In Swartz protest, Anon hacks U.S. site, threatens leaks

This is what the United States Sentencing Commission's hacked home page looked like.













In response to the death of tech activist Aaron Swartz, hacktivist collective Anonymous hacked a U.S. government Web site related to the justice system and posted a screed saying it would begin leaking a cache of government documents if the justice system is not reformed.
The group hacked the Web site for the United States Sentencing Commission late Friday, posting a message about what it's calling "Operation Last Resort," along with a set of downloadable encrypted files it said contain sensitive information. The sentencing commission is the caretaker of the guidelines for sentencing in U.S. federal courts.
"Two weeks ago today, a line was crossed," the group's statement reads. "Two weeks ago today, Aaron Swartz was killed. Killed because he faced an impossible choice. Killed because he was forced into playing a game he could not win -- a twisted and distorted perversion of justice -- a game where the only winning move was not to play." 
The recent suicide of Swartz, a proponent of freely accessible information, has been blamed by some on what they say were outrageously aggressive efforts on the part of the U.S. Attorney in Massachusetts to punish Swartz for his alleged theft of millions of articles from a database of academic journals. The 26-year-old Swartz, who struggled with bouts of depression, had been charged with 13 felonies and threatened with decades in prison and fines exceeding $1 million. U.S. Attorney Carmin Ortiz says Swartz's lawyers were also offered a plea bargain in which he'd plead guilty and serve perhaps six months.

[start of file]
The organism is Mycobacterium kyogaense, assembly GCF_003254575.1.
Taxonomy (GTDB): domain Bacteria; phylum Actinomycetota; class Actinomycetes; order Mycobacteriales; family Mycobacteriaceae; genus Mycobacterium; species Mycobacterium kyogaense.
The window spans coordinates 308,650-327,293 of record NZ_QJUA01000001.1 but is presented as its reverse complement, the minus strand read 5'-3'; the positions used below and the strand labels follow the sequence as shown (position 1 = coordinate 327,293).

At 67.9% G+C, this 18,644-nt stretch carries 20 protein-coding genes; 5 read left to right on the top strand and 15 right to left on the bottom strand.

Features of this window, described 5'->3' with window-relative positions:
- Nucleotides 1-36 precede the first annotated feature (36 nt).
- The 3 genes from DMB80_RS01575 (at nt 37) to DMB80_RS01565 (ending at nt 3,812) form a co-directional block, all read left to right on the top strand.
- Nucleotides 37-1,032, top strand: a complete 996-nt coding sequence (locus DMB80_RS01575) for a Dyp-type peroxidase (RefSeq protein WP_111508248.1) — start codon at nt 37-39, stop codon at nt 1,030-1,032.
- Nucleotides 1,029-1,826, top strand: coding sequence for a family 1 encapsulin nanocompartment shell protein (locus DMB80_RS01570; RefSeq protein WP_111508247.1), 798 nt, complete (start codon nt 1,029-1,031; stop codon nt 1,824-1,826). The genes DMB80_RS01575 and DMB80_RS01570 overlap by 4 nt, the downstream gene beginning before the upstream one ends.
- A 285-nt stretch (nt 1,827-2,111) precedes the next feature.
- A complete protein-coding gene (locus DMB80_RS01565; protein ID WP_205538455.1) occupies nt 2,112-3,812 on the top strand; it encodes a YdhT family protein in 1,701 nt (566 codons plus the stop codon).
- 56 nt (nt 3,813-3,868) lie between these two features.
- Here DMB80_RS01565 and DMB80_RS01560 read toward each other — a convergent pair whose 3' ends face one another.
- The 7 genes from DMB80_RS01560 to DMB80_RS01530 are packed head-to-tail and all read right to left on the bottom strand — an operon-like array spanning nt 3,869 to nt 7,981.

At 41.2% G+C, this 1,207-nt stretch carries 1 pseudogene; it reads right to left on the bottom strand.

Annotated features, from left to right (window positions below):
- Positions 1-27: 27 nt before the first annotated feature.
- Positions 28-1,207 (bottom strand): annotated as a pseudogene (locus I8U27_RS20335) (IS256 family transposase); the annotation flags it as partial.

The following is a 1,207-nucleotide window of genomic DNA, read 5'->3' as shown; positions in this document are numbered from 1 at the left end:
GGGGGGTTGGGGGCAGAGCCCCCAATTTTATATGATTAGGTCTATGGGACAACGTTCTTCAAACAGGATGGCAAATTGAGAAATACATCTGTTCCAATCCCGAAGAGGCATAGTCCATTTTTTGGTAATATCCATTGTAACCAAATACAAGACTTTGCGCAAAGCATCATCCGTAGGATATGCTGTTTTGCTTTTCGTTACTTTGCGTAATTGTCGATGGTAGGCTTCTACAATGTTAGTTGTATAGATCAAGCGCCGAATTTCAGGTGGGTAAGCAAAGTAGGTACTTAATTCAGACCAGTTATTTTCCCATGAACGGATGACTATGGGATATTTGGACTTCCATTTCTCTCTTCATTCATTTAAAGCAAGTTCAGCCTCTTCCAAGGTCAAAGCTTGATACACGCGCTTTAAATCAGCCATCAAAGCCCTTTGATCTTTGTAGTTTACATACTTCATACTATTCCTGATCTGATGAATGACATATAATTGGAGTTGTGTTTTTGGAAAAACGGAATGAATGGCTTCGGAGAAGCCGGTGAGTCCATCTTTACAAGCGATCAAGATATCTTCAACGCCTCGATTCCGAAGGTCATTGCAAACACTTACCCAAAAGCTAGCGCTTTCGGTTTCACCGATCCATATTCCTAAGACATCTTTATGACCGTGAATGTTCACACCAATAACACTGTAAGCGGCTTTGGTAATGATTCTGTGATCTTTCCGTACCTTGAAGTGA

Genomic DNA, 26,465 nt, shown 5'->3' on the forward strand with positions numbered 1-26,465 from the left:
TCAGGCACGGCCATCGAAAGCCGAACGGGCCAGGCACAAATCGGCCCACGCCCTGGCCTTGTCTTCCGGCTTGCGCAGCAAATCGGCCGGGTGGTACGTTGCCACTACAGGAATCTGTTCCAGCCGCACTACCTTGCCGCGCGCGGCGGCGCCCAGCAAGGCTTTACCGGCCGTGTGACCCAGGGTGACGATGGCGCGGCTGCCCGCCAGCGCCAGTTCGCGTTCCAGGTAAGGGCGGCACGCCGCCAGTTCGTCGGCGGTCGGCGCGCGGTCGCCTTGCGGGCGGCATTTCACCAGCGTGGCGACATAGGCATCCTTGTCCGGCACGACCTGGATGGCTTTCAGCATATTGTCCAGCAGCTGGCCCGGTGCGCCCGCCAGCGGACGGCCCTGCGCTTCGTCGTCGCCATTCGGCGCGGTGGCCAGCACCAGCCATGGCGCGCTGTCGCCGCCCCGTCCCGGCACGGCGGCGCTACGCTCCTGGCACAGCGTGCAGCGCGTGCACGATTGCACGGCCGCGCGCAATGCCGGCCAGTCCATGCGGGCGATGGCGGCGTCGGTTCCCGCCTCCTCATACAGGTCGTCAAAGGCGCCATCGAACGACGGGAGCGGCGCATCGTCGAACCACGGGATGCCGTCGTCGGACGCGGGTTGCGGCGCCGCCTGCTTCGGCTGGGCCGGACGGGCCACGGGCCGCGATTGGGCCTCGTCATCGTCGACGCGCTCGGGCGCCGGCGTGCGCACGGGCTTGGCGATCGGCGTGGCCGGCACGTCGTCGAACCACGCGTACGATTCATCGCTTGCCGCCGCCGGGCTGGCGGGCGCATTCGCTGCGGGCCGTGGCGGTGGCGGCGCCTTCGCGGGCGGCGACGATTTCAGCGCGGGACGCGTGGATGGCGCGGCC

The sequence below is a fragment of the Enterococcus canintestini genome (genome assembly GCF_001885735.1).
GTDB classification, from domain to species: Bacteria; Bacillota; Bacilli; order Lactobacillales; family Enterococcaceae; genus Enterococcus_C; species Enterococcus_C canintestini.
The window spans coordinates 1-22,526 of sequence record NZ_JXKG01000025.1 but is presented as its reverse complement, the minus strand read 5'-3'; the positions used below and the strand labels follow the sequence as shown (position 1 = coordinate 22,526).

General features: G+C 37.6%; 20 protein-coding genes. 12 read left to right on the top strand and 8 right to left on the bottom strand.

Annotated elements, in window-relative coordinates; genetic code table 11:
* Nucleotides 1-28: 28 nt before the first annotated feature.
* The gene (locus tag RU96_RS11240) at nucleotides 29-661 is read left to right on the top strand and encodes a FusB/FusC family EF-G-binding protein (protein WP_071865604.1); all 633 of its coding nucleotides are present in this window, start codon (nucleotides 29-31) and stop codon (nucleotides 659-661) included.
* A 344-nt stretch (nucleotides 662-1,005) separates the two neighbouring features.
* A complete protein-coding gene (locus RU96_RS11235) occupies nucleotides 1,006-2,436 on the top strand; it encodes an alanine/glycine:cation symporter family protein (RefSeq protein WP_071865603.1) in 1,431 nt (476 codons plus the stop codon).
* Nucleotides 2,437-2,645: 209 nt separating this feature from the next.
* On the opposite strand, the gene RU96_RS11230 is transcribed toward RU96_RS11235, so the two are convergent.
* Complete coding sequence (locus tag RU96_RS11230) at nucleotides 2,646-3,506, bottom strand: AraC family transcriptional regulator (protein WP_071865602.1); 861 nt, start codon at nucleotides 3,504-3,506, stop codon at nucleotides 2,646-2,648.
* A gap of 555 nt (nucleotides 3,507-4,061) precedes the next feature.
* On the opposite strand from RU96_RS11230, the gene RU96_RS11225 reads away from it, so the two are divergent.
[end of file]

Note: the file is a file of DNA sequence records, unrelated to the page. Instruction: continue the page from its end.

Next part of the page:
Anonymous encouraged its followers to download the files on the hacked site, a set of nine downloads named after the U.S. Supreme Court's nine justices and collectively referred to by the hacking collective as a "warhead."
"Warhead-US-DOJ-LEA-2013.AEE256 is primed and armed. It has been quietly distributed to numerous mirrors over the last few days and is available for download from this website now. We encourage all Anonymous to syndicate this file as widely as possible."
The group wouldn't specify what, exactly, is in the files, saying only that "the contents are various and we won't ruin the speculation by revealing them. Suffice it to say, everyone has secrets, and some things are not meant to be public. At a regular interval commencing today, we will choose one media outlet and supply them with heavily redacted partial contents of the file."
The contents of the encrypted files can apparently be accessed only with a decryption key, and Anonymous said it didn't necessarily want to provide that key to its followers -- it mentioned "collateral damage" as a result of any leaks and said: "It is our hope that this warhead need never be detonated." But the group said the U.S. government must begin acting on reforms to the justice system suggested by the system's critics, and in spelling out its demands more specifically, it mentioned plea bargaining and suggested the overhaul of legislation such as the mid-1980s antihacking law titled the Computer Fraud and Abuse Act.


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